Building for under privileged communities in Africa

Brighton Mboya 2023-09-29

A note to business developers and software engineers who are building solutions for under priviledged communities in Africa.

According to a report published by GSMA in 2022, 83% of people living in Sub-Saharan Africa are still under 3G coverage with an average download speed of 7.5 Mbps. This data gives a lot of insights into how users use your product when in production.

First, I would like to clarify what I mean by under priviledged communities; I mean a certain group of people who own low-end devices, might not have access to the internet all the time, the major form of banking is mobile banking, and don't know how to use the simple digital services as simple as even opening up a new Gmail account.

For the past 12 months, I have been building a service that allows farmers in Zambia to access market prices for their produce. We started pivoting into this idea in September 2022, and we launched around August 10, 2023, and now we serve at least 500 farmers. During this period, we learn tons of lessons both on the business side of things and on product development, and that is what I want to share in this article.

  1. Start small & Iterate

Once we started Shamba Data, we wanted to provide all forms of data and analytics to the farmers. We wanted to send them market price updates, farming inputs, satellite data, and whatnot. But we decided to narrow down the focus to just one aspect and make sure to get everything right. You should start with a solution that really addresses your users' pain points, and from there, start shipping minor updates until you cover your full product offering. This can also help you reduce the operational costs in the beginning since you will be limited to cash and resources while starting.

  1. Make your solution simple

This is where you need to spend more time and ensure your solution is simple enough for everyone to use. You can avoid things like email signing up, the majority of these people don't have emails, the ones that do might not even remember the password. You don't need to record first and last names as separate fields; this increases the time you spend signing up for the service before even using it. A good rule of thumb here is to make sure your users go through 3 steps or less to get to the thing they’re looking for.

  1. Users don't care about the tech stack you choose.

The tech stack you choose doesn't matter if it doesn't meet your user needs. Most of us engineers spend time perfecting that button border-radius and trying to get the perfect score on Lighthouse. But the truth is that it doesn't matter that much as long as the user is satisfied with what you had in the first place. I was guilty of this when I was building Shamba Data, and I was spending two days trying to lower the size of Javascript the client receives when I could have spent that time talking more to my users. This doesn't mean you should ship garbage code, though, as long as you get your basics right, such as whether the sight is responsive, does it load fast enough, and have you optimized your queries, your service will work just fine.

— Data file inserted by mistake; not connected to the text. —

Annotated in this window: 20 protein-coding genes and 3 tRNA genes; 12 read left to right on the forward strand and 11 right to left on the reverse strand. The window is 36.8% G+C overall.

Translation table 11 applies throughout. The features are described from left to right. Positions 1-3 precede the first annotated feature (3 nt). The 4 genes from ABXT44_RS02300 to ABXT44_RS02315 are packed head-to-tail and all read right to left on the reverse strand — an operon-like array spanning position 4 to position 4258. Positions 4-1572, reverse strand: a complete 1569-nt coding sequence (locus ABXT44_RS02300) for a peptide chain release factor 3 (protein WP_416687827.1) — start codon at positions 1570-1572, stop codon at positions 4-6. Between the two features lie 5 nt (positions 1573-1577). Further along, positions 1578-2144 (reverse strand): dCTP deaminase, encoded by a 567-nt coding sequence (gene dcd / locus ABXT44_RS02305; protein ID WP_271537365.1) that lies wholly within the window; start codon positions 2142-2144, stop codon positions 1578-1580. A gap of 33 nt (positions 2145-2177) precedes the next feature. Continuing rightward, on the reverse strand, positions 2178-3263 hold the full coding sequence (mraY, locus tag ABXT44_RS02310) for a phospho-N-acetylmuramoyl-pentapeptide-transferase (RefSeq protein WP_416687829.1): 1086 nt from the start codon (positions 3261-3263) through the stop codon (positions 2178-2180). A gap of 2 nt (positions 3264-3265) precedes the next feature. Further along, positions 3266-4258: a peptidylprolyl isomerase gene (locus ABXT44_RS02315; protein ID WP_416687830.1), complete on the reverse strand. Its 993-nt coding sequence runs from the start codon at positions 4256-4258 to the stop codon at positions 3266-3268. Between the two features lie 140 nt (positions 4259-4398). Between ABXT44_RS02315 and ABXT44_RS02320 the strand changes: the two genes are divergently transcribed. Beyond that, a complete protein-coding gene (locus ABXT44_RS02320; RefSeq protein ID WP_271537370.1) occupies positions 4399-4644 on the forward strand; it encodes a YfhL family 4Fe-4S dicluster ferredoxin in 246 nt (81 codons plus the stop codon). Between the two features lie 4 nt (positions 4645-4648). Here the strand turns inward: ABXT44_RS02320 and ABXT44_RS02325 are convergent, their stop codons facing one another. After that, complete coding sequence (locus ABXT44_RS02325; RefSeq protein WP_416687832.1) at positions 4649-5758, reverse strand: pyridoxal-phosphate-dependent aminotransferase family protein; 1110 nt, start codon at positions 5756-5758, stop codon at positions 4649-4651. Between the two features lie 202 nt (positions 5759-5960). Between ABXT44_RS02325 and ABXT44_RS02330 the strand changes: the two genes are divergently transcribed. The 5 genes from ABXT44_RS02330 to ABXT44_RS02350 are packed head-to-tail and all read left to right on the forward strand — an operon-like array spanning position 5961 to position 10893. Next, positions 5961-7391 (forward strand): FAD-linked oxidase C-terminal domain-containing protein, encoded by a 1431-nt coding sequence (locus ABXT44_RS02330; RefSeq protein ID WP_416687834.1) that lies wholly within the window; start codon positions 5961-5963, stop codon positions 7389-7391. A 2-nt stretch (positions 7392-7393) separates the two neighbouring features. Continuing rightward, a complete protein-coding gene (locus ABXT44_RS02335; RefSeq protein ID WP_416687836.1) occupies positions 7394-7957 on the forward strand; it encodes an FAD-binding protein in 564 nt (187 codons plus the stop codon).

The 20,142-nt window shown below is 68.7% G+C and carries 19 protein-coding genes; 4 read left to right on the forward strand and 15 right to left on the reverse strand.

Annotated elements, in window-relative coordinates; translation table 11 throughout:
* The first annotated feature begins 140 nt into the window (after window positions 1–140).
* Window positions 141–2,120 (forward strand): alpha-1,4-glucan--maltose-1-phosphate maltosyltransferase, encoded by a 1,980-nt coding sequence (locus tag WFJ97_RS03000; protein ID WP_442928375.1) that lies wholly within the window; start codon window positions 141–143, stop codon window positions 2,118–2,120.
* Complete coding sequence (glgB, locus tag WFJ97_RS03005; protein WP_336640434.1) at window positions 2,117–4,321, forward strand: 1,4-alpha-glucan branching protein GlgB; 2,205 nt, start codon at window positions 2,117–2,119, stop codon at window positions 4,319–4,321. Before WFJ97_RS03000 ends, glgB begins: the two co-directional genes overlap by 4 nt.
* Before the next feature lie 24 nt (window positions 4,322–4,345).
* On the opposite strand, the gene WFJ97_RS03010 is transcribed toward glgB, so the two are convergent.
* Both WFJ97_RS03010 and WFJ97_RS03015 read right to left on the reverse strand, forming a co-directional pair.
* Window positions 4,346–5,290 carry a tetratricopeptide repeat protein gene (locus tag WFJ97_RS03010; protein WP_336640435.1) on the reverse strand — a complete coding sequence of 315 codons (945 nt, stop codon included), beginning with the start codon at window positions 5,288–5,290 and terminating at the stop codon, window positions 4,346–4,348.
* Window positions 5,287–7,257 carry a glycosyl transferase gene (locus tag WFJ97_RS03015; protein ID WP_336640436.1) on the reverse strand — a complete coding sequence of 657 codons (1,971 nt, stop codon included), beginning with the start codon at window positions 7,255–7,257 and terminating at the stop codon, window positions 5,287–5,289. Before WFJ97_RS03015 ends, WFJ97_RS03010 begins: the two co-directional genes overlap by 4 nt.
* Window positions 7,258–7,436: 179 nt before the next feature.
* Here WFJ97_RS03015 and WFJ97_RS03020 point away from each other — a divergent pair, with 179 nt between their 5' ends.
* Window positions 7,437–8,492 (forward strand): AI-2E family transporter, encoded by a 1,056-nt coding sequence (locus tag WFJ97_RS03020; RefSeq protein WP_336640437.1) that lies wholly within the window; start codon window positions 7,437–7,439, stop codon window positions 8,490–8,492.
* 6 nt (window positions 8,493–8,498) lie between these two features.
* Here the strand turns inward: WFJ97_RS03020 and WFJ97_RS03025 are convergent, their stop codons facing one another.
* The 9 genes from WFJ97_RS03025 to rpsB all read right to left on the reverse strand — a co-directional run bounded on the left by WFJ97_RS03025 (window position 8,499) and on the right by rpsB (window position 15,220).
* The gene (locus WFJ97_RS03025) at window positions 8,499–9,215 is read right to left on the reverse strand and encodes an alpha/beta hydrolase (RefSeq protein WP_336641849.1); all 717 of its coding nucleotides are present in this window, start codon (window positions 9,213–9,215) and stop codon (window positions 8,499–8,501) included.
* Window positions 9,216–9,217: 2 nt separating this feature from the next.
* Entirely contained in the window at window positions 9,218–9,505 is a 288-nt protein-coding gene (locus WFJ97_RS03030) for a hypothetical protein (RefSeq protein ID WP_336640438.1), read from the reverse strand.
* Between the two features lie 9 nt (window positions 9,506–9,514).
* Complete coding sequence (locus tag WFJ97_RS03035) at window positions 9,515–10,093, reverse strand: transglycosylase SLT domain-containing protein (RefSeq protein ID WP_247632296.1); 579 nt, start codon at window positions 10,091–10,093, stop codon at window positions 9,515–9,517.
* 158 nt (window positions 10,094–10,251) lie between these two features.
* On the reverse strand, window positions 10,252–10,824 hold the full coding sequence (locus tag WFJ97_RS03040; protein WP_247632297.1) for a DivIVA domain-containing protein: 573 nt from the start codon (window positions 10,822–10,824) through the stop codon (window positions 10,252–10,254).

1. Don’t aim for lots of automation.

You might easily think that you can build a product and spend less time doing on-ground operations and shift them digitally. This can lead to retarded growth since most of your users don't spend a lot of time on the internet, so they might not see the Facebook ad that you are running. Have field agents who will go and convert your users on the field and teach them how to use the product. Try doing cold phone calls and try to close customers, this worked well for us as we got our first 50 paid users by doing phone calls and closing them.

  1. Adopt easily and fast.

Anything can happen after launch, and some of the things you won't be able to fix yourself. A week after we launch our payment provider was down for at least 4 weeks and we couldn't accept payments automatically from our users. So we ended up cold calling the users and sending them our personal phone number to complete the payment. If you’re building a more complex service like an e-commerce store, you might not be able to utilize this method, but you have to adapt to these kinds of situations so that you move fast.

There are other things that you really need to spend time and think them though, things like your server and database locations etc. If your database and servers run on us-east-1, can your average user tolerate that latency, and how does it affect the user experience? Do you have the necessary resources to rack up your own servers so that you can work around this?

Also, do you have a reliable payment provider that can give you that smooth stripe developer experience for your payment of choice? It is 2023, and I still can't believe how frustrating it is to accept payments via mobile banking in some parts of the continent. A huge chunk of the population in Sub-Saharan Africa prefers to use mobile banking as compared to normal online banking, but integrating all these different mobile banking options smoothly and fast can be a headache in most countries.

And lastly, don't over-engineer your product. Seriously though, there are startups with more dedicated servers than users. Keep it simple and scale when you need to. You really don't need Kubernetes and dev-ops in your workflow when you first launch.

Hopefully, you found our story interesting and picked up lessons that you can use.